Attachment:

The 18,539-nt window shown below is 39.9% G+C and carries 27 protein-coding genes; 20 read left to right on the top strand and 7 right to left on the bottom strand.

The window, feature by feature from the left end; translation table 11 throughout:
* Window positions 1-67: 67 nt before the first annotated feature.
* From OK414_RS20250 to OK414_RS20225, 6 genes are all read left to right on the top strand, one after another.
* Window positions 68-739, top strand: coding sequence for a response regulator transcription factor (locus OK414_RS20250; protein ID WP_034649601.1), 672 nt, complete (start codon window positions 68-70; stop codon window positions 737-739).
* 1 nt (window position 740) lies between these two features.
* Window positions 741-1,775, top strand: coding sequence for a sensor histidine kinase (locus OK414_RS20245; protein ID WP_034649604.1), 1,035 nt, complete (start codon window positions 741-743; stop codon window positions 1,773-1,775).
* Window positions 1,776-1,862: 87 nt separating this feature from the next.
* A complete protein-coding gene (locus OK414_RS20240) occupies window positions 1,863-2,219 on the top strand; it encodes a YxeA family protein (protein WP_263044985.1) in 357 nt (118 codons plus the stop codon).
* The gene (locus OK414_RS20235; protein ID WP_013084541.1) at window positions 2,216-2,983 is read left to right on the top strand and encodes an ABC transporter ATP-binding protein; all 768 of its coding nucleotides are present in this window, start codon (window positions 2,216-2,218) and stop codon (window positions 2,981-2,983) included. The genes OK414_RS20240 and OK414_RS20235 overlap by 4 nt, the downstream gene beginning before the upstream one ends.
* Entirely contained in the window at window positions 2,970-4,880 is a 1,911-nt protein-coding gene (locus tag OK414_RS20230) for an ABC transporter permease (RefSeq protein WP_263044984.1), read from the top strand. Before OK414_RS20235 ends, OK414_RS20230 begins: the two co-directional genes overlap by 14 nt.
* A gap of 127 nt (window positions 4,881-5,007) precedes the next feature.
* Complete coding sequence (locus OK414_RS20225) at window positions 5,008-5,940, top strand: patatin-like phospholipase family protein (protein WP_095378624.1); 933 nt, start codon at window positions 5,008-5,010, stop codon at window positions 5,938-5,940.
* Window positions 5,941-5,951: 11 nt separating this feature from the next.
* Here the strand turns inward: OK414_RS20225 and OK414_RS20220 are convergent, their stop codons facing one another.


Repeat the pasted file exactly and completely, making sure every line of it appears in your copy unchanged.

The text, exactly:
The 18,539-nt window shown below is 39.9% G+C and carries 27 protein-coding genes; 20 read left to right on the top strand and 7 right to left on the bottom strand.

The window, feature by feature from the left end; translation table 11 throughout:
* Window positions 1-67: 67 nt before the first annotated feature.
* From OK414_RS20250 to OK414_RS20225, 6 genes are all read left to right on the top strand, one after another.
* Window positions 68-739, top strand: coding sequence for a response regulator transcription factor (locus OK414_RS20250; protein ID WP_034649601.1), 672 nt, complete (start codon window positions 68-70; stop codon window positions 737-739).
* 1 nt (window position 740) lies between these two features.
* Window positions 741-1,775, top strand: coding sequence for a sensor histidine kinase (locus OK414_RS20245; protein ID WP_034649604.1), 1,035 nt, complete (start codon window positions 741-743; stop codon window positions 1,773-1,775).
* Window positions 1,776-1,862: 87 nt separating this feature from the next.
* A complete protein-coding gene (locus OK414_RS20240) occupies window positions 1,863-2,219 on the top strand; it encodes a YxeA family protein (protein WP_263044985.1) in 357 nt (118 codons plus the stop codon).
* The gene (locus OK414_RS20235; protein ID WP_013084541.1) at window positions 2,216-2,983 is read left to right on the top strand and encodes an ABC transporter ATP-binding protein; all 768 of its coding nucleotides are present in this window, start codon (window positions 2,216-2,218) and stop codon (window positions 2,981-2,983) included. The genes OK414_RS20240 and OK414_RS20235 overlap by 4 nt, the downstream gene beginning before the upstream one ends.
* Entirely contained in the window at window positions 2,970-4,880 is a 1,911-nt protein-coding gene (locus tag OK414_RS20230) for an ABC transporter permease (RefSeq protein WP_263044984.1), read from the top strand. Before OK414_RS20235 ends, OK414_RS20230 begins: the two co-directional genes overlap by 14 nt.
* A gap of 127 nt (window positions 4,881-5,007) precedes the next feature.
* Complete coding sequence (locus OK414_RS20225) at window positions 5,008-5,940, top strand: patatin-like phospholipase family protein (protein WP_095378624.1); 933 nt, start codon at window positions 5,008-5,010, stop codon at window positions 5,938-5,940.
* Window positions 5,941-5,951: 11 nt separating this feature from the next.
* Here the strand turns inward: OK414_RS20225 and OK414_RS20220 are convergent, their stop codons facing one another.